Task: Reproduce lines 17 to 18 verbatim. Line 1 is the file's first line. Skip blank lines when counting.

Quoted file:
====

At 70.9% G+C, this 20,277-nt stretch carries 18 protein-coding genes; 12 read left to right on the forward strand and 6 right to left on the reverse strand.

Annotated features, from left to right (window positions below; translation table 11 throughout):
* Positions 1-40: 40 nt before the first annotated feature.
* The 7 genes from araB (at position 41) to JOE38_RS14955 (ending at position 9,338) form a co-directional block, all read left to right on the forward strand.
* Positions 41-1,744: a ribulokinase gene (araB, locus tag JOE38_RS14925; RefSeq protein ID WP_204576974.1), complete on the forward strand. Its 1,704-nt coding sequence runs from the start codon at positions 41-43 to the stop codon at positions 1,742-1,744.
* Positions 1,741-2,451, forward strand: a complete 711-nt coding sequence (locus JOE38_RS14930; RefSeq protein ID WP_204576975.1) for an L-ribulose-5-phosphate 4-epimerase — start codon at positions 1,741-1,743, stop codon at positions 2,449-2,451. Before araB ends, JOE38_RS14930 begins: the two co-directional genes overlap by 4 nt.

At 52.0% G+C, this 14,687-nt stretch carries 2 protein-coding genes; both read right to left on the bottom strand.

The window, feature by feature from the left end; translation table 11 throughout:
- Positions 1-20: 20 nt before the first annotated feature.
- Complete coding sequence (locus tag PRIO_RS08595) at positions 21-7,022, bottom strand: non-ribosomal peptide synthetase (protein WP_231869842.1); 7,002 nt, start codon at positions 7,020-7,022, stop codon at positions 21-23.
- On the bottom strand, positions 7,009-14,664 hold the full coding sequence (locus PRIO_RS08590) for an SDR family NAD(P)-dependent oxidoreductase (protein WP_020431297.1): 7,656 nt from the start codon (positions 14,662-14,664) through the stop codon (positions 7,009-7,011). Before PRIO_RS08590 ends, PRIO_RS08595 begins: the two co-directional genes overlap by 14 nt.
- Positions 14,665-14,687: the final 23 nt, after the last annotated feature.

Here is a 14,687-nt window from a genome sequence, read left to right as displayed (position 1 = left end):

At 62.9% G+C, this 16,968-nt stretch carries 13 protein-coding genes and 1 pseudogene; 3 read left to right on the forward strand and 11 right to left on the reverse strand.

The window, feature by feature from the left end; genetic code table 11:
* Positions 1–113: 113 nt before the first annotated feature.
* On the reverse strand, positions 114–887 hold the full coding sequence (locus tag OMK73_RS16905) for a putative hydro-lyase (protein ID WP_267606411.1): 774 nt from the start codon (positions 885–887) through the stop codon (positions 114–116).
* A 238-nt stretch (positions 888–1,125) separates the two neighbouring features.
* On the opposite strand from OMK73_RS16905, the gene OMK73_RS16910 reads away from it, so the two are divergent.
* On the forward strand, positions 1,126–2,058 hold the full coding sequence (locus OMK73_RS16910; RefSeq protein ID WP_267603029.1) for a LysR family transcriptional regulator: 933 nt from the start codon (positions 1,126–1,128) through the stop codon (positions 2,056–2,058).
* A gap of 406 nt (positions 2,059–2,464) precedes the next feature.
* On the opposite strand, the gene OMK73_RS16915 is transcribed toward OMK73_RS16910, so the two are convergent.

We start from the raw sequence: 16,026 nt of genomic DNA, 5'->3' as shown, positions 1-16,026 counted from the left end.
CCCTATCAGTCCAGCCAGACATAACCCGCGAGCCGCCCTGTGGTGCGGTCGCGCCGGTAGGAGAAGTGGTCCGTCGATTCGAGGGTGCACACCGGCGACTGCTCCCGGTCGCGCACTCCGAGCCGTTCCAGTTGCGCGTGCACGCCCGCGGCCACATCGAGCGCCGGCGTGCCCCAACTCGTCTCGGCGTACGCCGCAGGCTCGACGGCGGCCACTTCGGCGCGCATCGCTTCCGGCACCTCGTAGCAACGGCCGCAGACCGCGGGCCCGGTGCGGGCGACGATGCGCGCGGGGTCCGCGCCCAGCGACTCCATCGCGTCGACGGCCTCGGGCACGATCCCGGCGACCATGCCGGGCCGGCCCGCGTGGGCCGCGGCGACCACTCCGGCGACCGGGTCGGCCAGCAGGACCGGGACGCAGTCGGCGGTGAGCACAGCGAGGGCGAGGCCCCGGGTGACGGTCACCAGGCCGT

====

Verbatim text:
* On the reverse strand, positions 114–887 hold the full coding sequence (locus tag OMK73_RS16905) for a putative hydro-lyase (protein ID WP_267606411.1): 774 nt from the start codon (positions 885–887) through the stop codon (positions 114–116).
* A 238-nt stretch (positions 888–1,125) separates the two neighbouring features.